The study is the work of a team of researchers from six different universities in the U.S., Brazil, Denmark, and South Africa. It is expected to be published soon in the journal Frontiers in Neuroanatomy.

The research wasn’t aimed at resolving the great national debate over which species is smarter, but was part of a larger effort to use neurons as one quantifiable measure of intelligence.

Previous research sought to quantify intelligence by measuring brain size and structural complexity. Counting neurons is generally accepted to be a more accurate measurement than those.

To accomplish that, study author Suzana Herculano-Houzel explained to National Geographic, “You take the brain and turn it into a soup.”

That leaves a number of nuclei suspended from neuron cells, allowing the researchers to estimate the number of neurons present. Neurons are a special type of nerve cell found in the brain that transmit messages.

The research team used only a part of the brain called the cerebral cortex, which drives decision-making and problem-solving.

“Neurons are the basic information processing units. The more units you find in the brain, the more cognitively capable the animal is,” said Herculano-Houzel, a neurologist and professor at Vanderbilt University who has been studying cognitive function in humans and animals for the past decade.

The team used three brains — one from a cat, one from a golden retriever and one from a small mixed-breed dog.

In the dogs’ brains, despite varying in size, researchers found about 500 million neurons, more than double the 250 million found in the cat’s brain.

By comparison, orangutans and gorillas have about eight to nine billion neurons, while chimpanzees have about six to seven billion, elephants have about 5.6 billion.

Herculano-Houzel says counting neurons is a more effective measurement of intelligence than the size of an animal, or the size of its brains.

“It’s not a larger body that explains the number of neurons you have,” she said. “You can have animals with similar-sized brains, and they have completely different numbers of neurons.”

South Korean university announces that Snuppy has been recloned

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The world’s first canine clone — an Afghan hound named Snuppy who died in 2015 — has been recloned, scientists at Seoul National University in Korea have announced.

It’s no big surprise, and it’s no huge achievement, but the scientists say they created the three clones of Snuppy to “immortalize” the “milestone” Snuppy represented — and that the clones will allow them to further study the lifespan of cloned dogs.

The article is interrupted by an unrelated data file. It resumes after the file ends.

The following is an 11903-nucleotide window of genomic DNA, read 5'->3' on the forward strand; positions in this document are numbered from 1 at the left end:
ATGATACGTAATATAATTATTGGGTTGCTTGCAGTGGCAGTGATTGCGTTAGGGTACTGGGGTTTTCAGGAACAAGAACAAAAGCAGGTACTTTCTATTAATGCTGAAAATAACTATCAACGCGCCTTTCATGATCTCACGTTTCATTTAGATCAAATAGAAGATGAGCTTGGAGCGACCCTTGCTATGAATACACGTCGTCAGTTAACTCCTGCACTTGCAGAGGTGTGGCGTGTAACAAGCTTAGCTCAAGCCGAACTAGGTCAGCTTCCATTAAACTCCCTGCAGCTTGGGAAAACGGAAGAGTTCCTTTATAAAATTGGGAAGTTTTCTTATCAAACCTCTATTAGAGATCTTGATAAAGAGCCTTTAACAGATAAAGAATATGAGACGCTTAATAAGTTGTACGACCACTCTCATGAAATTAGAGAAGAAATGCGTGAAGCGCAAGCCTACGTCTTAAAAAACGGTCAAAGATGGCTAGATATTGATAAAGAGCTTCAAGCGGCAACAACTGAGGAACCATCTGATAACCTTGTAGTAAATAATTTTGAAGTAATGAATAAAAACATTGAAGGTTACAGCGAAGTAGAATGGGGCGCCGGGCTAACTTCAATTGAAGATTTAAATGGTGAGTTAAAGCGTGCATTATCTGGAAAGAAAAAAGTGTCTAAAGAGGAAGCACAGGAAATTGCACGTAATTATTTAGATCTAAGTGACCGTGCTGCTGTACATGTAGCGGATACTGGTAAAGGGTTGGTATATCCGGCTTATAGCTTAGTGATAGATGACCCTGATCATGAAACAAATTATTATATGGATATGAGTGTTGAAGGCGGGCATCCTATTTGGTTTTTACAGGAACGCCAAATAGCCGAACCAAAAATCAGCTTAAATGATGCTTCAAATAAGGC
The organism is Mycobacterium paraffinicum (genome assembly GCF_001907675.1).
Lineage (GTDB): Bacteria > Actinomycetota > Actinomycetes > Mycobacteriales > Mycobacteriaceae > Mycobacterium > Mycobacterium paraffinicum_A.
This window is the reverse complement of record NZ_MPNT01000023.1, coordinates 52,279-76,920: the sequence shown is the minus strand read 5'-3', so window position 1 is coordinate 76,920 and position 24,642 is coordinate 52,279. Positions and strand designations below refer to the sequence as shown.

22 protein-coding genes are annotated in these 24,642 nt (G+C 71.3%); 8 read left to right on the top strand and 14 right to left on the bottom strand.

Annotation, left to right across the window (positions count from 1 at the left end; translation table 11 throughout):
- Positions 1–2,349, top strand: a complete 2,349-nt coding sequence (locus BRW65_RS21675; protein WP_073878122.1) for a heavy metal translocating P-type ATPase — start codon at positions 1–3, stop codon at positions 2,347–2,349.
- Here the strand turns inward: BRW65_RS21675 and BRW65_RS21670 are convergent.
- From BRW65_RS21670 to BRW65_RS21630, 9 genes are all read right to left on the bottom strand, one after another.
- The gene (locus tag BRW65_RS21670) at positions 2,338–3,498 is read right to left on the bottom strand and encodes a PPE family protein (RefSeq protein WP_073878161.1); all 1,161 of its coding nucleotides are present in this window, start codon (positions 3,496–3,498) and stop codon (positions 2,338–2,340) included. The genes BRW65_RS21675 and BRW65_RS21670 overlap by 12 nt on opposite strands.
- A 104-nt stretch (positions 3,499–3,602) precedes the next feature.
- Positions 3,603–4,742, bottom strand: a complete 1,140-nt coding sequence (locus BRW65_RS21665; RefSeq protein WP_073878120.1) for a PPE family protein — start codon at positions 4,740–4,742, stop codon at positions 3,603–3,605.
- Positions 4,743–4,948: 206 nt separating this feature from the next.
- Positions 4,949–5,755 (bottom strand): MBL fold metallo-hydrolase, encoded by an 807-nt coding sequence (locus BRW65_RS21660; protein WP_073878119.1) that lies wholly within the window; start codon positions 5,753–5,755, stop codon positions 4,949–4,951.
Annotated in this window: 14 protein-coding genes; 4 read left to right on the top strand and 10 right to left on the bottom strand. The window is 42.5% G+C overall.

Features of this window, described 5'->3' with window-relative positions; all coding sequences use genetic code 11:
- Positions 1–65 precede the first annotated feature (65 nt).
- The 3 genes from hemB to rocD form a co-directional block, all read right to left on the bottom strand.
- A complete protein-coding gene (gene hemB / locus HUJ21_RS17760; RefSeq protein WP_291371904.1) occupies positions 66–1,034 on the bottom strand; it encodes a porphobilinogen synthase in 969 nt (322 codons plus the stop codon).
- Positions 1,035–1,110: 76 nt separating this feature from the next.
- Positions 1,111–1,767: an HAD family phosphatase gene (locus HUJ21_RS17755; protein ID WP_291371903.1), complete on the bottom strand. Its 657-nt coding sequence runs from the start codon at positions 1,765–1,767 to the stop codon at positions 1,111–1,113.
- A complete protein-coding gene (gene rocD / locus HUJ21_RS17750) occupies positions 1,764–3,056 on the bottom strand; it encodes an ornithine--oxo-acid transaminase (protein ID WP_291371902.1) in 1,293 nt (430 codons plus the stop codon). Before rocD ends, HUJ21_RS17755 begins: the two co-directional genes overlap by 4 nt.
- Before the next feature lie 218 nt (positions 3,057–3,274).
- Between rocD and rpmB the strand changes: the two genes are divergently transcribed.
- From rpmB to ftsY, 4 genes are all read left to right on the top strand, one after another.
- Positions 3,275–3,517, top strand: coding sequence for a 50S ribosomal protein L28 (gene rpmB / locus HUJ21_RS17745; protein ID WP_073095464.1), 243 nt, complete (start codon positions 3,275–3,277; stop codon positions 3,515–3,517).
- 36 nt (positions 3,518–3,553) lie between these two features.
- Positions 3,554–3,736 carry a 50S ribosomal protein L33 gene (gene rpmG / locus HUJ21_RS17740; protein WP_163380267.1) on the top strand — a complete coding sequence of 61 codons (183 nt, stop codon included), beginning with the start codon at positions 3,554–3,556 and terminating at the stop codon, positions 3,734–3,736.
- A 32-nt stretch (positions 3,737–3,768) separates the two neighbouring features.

Snuppy, who spent most of his life in a laboratory, died at age 10 in April 2015.

“Three healthy reclones of Snuppy are alive, and as with Snuppy we do not anticipate that the reclones will go through an accelerated rate of aging or will be more prone to develop diseases than naturally bred animals,” the team wrote in Scientific Reports, a journal from the publishers of Nature.

To create the new clones, the scientists used fat-derived stem cells taken from Snuppy when he was five years old.

The stem cells were taken from his belly fat and frozen. Years later, they were thawed, grown in culture and then injected into enucleated eggs taken from female donors. The reconstituted eggs were then zapped with an electrical shock to fuse the membranes of the egg and stem cells. Ninety-four of them were transferred to surrogate female dogs.

Four resulted in births, but one of the pups died four days after it was born from severe diarrhea, the scientists reported.

The three remaining dogs will also live their lives in the lab, being monitored and undergoing tests the scientist say they suspect will dispel the notion that cloned animals die early deaths.

They say the second generation of Snuppy clones will contribute to a “new era” in the study of the health and longevity of cloned animals, and that they might contribute to cures being found for human diseases.

But with dog cloning having become big business — and having been initially researched with profits in mind — it’s no surprise that the latest research, funded in part by the Korean government, aims to dispel the thinking that clones live abbreviated lives.

Snuppy’s birth came eight years after Dolly the sheep became the first cloned mammal in 1997. Dolly died prematurely, at age six.

Snuppy

Snuppy

When Snuppy was born in 2005, Time magazine named him one of the most amazing inventions of the year. What wasn’t reported much, at least not initially, were the intrusive procedures involved, the birth defects that resulted, the surplus dogs that resulted, and the long list of animal welfare concerns about the process.

In the article written in Scientific Reports, by the researchers involved, those concerns also get short shrift.

“Animal cloning has gained popularity as a method to produce genetically identical animals or superior animals for research or industrial uses,” they write.

“There is lots of pet cloning going on right now. Owners are concerned whether their clones will live (a normal lifespan) or if they will experience accelerated aging and die early. So, there is some business concern,” said said co-author of the study CheMyong Jay Ko, of the University of Illinois.

The clones of Snuppy might also provide insights into the development of cancer and other diseases, Ko said.

(Top photo from the National Post; bottom of photo by John Woestendiek)

To read more about the birth of dog cloning and how it became a big business, read John Woestendiek’s book, “Dog, Inc.

Those living with a dog tend to live longer

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Dog owners have a significantly lower risk of cardiovascular disease and death, according to a comprehensive new study published by a team of Swedish researchers.

The scientists followed 3.4 million people over the course of 12 years and found that adults who live alone and owned a dog were 33 percent less likely to die during the study than adults who lived alone without dogs.

In addition, the single adults with dogs were 36 percent less likely to die from cardiovascular disease, the study said.

While it’s already accepted that dog ownership can boost activity levels and lower blood pressure, especially among older people, the study was the largest to date on the health implications of owning a dog, according to WebMD.

The Swedish scientists analyzed seven national data registries in Sweden, including two dog ownership registers, to study the association between owning a dog and cardiovascular health.